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03/05/98 CAROL WILSON v. M.G. GULO & ASSOCIATES

CAROL WILSON, PLAINTIFF-APPELLANT,
v.
M.G. GULO & ASSOCIATES, INC., A PROFESSIONAL CORPORATION, AND MICHAEL F. GULO, DEFENDANTS-APPELLEES.



IN THE APPELLATE COURT OF ILLINOIS THIRD DISTRICT A.D., 1997

Appeal from the Circuit Court for the 13th Judicial Circuit, LaSalle County, Illinois No. 95--L--23 Honorable James J. Wimbiscus Judge, Presiding

The opinion of the court was delivered by: Justice Breslin delivered the opinion of the court:

At issue in this appeal is whether the doctrine of res judicata precludes a legal malpractice action when the action was filed after the defendant attorneys litigated a petition for fees in the underlying case. The defendants, M.G. Gulo & Associates, Inc. and Michael Gulo (defendants), contend that the issues raised in both the petition for fees and the subsequent malpractice claim are identical, thus the trial court correctly applied the res judicata doctrine to bar the subsequent action. Based on the facts of this case, we disagree. We hold that the issues raised by plaintiff Carol Wilson in her legal malpractice action are not barred by the doctrine of res judicata. Accordingly, we reverse.

FACTS

Wilson engaged the defendants to represent her in a divorce proceeding against her husband. Following the entry of the Judgement for dissolution, Wilson refused to pay the defendants for their services. Consequently, the defendants filed a petition for fees. Wilson did not file an answer or raise any affirmative defenses in response to the petition.

During the fee petition hearing, Wilson only contested the number of hours billed by the defendants. She supported her position by introducing her own records of the number of hours the defendants worked on her case. However, during cross-examination of defendant Michael Gulo, Wilson tried to introduce an independent pension appraisal to demonstrate the defendants' failure to competently assess the value of her husband's pension. Upon Wilson's reference to the defendants' misevaluation, the court stated:

"ou are not objecting to the hourly rate. The question is then did he spend the hours. Now I don't see what relevance this has to do with whether he spent the hours ***, the expertise of the attorney doesn't go toward the number of hours he's entitled to bill for but rather goes to the hourly rate."

The court found that the pension records were irrelevant and sustained the defendants' objection. At the Conclusion of the hearing, the court ordered Wilson to pay the defendants, but reduced the amount of fees recoverable to reflect the number of hours the defendants actually worked on Wilson's case.

A year and a half later, Wilson instituted a legal malpractice proceeding against the defendants, claiming negligent representation in the underlying dissolution action. Relying on Bennett v. Gordon, 282 Ill. App. 3d 378, 668 N.E.2d 109 (1996), the trial court declared the suit barred under the doctrine of res judicata and granted the defendants' motion for summary judgment. Wilson appeals.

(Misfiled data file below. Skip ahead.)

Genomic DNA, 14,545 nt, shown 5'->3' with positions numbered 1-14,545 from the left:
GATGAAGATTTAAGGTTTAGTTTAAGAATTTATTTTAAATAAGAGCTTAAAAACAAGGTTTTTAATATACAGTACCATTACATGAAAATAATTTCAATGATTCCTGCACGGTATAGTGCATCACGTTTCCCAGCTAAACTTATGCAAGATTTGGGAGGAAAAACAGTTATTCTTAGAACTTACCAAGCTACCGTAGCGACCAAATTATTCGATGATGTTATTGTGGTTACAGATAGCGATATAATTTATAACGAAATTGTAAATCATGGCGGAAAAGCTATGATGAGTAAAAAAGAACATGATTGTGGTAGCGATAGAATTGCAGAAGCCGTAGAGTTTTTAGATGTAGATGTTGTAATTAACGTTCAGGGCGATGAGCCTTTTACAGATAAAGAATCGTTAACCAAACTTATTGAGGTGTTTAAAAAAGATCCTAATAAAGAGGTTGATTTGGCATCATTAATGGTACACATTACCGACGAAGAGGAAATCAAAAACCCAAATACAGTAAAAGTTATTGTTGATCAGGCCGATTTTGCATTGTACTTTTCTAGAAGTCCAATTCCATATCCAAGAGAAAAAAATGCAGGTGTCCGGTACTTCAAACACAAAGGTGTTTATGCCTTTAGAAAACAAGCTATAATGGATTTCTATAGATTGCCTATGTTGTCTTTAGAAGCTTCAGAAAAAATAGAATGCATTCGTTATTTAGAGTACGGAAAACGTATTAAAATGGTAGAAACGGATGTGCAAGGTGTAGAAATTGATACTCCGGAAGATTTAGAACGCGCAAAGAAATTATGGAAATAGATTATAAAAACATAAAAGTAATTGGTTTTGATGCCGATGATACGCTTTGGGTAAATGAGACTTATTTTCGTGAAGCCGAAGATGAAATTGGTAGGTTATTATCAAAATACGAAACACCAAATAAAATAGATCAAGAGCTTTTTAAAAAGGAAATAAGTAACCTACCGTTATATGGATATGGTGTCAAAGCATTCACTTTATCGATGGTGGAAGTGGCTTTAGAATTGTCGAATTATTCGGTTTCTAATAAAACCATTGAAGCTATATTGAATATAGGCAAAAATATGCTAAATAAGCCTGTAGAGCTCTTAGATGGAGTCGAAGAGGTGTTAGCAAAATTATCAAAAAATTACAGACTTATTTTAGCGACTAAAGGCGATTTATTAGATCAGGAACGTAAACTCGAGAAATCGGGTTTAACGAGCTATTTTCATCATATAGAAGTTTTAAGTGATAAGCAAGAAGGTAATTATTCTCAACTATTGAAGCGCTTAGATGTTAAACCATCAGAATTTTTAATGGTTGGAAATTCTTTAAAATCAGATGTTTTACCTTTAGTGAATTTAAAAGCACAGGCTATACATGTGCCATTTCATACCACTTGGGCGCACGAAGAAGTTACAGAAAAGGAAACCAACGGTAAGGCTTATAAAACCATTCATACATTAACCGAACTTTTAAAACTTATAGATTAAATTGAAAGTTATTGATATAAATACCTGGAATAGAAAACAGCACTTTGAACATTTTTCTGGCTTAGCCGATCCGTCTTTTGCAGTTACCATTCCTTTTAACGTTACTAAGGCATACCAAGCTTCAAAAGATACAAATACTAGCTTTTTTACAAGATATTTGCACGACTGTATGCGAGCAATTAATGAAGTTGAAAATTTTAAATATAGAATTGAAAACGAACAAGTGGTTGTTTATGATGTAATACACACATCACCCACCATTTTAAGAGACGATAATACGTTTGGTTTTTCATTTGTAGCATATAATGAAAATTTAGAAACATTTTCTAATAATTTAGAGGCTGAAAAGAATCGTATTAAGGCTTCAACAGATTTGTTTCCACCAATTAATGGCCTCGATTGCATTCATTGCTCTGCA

DISCUSSION

The sole issue on appeal is whether the legal malpractice action is barred by the Judgement on the petition for fees rendered in the underlying divorce proceeding.

Under the doctrine of res judicata, a final Judgement on the merits by a court of competent jurisdiction is conclusive as to the rights of the parties involved and their privies and constitutes an absolute bar to subsequent actions brought by the same parties or their privies concerning the same claims or demands. People ex rel. Burris v. Progressive Land Developers, Inc., 151 Ill. 2d 285, 602 N.E.2d 820 (1992). The essential elements of res judicata are: (1) a final judgment on the merits rendered by a court of competent jurisdiction; (2) an identity of causes of action; and (3) an identity of parties or their privies. Progressive Land Developers, Inc., 151 Ill. 2d 285, 602 N.E.2d 820.

Illinois courts have adopted two separate tests to determine whether a cause of action is the same for purposes of res judicata. Under the first test, res judicata bars a second suit if the evidence necessary to sustain that suit is the same evidence required to sustain the first suit. This is called the "same evidence" test. Rodgers v. St. Mary's Hospital of Decatur, 149 Ill. 2d 302, 597 N.E.2d 616 (1992). The second test, the "transactional" test, considers whether both suits arise out of the same transaction, incident, or factual situation. Pfeiffer v. William Wrigley Jr. Co., 139 Ill. App. 3d 320, 484 N.E.2d 1187 (1985). This test provides that if a single core of operative facts give rise to both actions, the second action is barred under the principles of res judicata. Rodgers, 149 Ill. 2d at 312, 597 N.E.2d at 621.

The doctrine of res judicata extends not only to those claims fully litigated in the first proceeding, but also to those issues that could have been raised or decided. LaSalle National Bank v. Board of School Trustees, 61 Ill. 2d 524, 337 N.E.2d 19 (1975). However, there are no compulsory counterclaims in Illinois. 735 ILCS 5/2--608(a)(West 1996); Bennett v. Gordon, 282 Ill. App. 3d 378, 668 N.E.2d 109 (1996); Torcasso v. Standard Outdoor Sales, Inc., 232 Ill. App. 3d 500, 503, 597 N.E.2d 772, 775 (1992). Section 2--608 of the Code of Civil Procedure provides that a defendant seeking Judgement against any party to a lawsuit may assert a counterclaim (emphasis ...


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